After a gut-wrenching drop and impressive rise, the major indexes are about flat on the year — the Dow Jones industrial average is up about 3 percent, the S&P 500 is up 2 percent and the Russell 2000 is down 1 percent.
One set of stocks that is turning out impressive outperformance? The users of trains and boats and planes and trucks, as tracked together by the Dow Jones transportation average. That index is up 6 percent in 2016.
The group appears to be the beneficiary of a rare gift in financial markets: low expectations, due to struggles in the energy patch and the industrial economy more generally.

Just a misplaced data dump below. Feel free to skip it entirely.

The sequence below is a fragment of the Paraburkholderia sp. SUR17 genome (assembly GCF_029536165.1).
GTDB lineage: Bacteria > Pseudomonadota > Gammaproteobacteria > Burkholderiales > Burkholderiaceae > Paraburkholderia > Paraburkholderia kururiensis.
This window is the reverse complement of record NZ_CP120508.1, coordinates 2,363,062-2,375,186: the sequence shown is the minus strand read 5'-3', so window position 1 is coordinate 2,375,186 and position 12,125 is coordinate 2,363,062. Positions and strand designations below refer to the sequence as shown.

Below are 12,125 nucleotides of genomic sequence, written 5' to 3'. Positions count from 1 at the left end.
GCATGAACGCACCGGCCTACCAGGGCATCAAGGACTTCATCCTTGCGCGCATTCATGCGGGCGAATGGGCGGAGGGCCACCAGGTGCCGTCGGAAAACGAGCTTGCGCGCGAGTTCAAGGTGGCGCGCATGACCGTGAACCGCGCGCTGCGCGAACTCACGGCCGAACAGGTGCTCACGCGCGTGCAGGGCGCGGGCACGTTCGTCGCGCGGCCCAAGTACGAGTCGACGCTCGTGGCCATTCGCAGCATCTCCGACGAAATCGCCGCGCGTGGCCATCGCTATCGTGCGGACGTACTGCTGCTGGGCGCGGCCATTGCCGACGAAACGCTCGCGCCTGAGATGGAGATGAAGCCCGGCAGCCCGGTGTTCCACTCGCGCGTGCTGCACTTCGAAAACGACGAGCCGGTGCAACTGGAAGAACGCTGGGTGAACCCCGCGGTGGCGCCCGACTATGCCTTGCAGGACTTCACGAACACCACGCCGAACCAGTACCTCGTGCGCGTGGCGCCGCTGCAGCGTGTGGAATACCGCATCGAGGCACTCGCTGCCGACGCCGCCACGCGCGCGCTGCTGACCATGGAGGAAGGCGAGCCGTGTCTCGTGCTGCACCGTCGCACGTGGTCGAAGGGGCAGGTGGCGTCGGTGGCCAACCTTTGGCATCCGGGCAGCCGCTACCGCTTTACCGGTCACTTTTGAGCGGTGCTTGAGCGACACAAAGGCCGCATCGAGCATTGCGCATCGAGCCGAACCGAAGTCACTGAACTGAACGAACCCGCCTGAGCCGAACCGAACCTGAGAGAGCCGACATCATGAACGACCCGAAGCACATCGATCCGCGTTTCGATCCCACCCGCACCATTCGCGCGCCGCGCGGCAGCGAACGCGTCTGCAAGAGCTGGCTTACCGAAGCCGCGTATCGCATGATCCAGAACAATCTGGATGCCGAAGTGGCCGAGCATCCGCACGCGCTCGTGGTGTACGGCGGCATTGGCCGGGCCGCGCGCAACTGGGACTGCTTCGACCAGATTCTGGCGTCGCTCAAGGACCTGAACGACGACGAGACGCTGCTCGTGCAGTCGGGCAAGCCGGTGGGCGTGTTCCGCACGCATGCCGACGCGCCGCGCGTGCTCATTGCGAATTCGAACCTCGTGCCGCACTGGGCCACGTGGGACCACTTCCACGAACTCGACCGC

For instance, when CSX reported earnings on Tuesday, the railroad company announced that its profits had fallen 20 percent versus the year prior, and revenue was down 14 percent — matching and missing analysts' expectations, respectively. The fall corresponds to the troubles in America's coal business.
Yet the stock still managed to rise powerfully on Wednesday, likely because the company was able to show cost savings.
"We know 2016 will be a challenging year," but "we will leverage technology to further improve safety, service and efficiency, as we continue to evolve our business for the realities of tomorrow's economy," CEO Michael Ward said on the company's earnings call, in what must count for bullishness in the current environment.